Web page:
Yes, Frances and her husband, Peter, live above the bank Peter manages. Yes, his boss, Kovcic, enters and leaves the couple’s apartment with some frequency. Yes, Peter’s mother has arrived for an extended visit. And yes, Kovcic, as an executive, knows a corporate inspector is in the area and scheduled to examine Peter’s branch.

Porn would get in the way. It could make a nasty impression and lose Peter his job and the newlyweds their apartment.

NealBoxThis would be grounds for concern, worry, and tension. Except the dilemma seems so manageable. Peter himself tells what he, Frances, and Brian should have done when they saw the compromising cargo. Even as the box carrying the offending cards is tossed from conspirator to conspirator, and taken to hiding places that suddenly become inconvenient, the situation at hand doesn’t seem risky or precarious enough for all the fuss.

Foot and Marriott plot convolutedly enough to give “No Sex Please” constant motion, but few of the predicaments they devise spell any genuine peril.

The writers’ ideas are funny. Having the porn distributors misunderstand Brian’s complaint sending the two sex workers is a pretty good gambit. Having Fuchs’s bank examiner and the lusty lasses arrive at the same time is another good touch. So is Vickers coming to the door as a policeman just as the guilt-ridden trio of Peter, Frances, and Brian are staring in shock at a foot-high photo of Brian in the local newspaper carrying a composite sketch of a man suspected of dumping questionable pictures in the Thames near Windsor Castle.

I enjoy the hijinks more as I write about them, and remembering them, than I did while watching them unfold, however splendidly.

Smith, Swift, and Beck were conveying the concern and coming across as real people in a perplexing dither. Wefel, Kovcic, and Fuchs did well as the characters who suspect nothing but can catch their nervous children and employees at many minute. Bloechl and Marker gleefully thrust their services on whomever is near enough to be accosted. Vickers stirs up whatever peril arises by the suspicious looks he gives other characters. You just believe any apprehension on anyone’s part is misplaced. Instead of a well-made play, you see a well-performed, well-orchestrated romp that has the liveliness, humor, and physical bravura to entertain but is missing a story that warrants all the effort expended to make it sizzle.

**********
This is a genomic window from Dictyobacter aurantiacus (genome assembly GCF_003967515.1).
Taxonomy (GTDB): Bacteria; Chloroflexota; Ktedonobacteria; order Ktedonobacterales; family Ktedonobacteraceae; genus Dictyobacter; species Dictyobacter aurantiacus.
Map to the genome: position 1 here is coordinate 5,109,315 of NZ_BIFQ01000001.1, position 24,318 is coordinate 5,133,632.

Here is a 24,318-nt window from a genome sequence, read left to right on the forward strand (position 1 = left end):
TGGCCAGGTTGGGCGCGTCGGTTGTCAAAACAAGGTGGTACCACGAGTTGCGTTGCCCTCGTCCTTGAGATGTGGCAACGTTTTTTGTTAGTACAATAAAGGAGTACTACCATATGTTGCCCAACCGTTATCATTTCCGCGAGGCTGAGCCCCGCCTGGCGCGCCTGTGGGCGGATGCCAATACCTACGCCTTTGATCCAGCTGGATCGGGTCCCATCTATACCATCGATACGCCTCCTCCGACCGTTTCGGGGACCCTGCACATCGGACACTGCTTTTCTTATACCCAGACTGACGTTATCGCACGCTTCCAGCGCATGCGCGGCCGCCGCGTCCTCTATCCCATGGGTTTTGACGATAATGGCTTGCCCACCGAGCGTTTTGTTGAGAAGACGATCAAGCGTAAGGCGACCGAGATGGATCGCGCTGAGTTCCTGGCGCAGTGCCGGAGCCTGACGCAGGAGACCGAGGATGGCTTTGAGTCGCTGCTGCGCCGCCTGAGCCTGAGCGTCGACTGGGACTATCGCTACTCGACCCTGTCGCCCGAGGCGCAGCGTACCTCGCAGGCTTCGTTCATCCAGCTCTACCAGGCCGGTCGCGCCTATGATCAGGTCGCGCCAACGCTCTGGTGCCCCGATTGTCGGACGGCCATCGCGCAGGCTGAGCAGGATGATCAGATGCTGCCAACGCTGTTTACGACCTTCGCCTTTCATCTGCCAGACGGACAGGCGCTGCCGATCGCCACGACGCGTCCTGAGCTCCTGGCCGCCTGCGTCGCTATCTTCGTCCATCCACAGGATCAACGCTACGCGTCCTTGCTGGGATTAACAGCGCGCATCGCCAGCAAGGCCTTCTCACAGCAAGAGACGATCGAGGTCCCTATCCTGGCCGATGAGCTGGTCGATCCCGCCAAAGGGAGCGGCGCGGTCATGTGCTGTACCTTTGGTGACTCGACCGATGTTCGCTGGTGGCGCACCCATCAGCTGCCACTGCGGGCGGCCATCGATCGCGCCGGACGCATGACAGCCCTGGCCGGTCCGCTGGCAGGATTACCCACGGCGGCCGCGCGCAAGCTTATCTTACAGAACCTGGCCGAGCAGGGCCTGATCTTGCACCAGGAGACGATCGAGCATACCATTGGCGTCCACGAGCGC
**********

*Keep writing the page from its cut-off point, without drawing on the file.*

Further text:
Carl Nathaniel Smith is a master at farce. Rubber-faced and rubber-limbed, he can convincingly play the innocent victim while executed pratfalls, double-takes, and “think fast” action with unforced Van Dyke-like aplomb.

As Peter, Smith gets to mix leading mean suaveness with a worried employee’s anxiety about his job.

Smith plays all aspects of his role with finesse. As a businessman, who takes pride in convention, he looks handsomer and more in general command than in his past, more frenetic farcical turns at Hedgerow,

In Mark Swift, Smith finds a partner in farcical crime.

Bonetti gives Smith several occasions to show off how deftly he can entertain with shenanigans, but in “No Sex Please,” Swift does the heavy lifting.

Swift is the one who is bounced around, at one losing his pants in a fracas.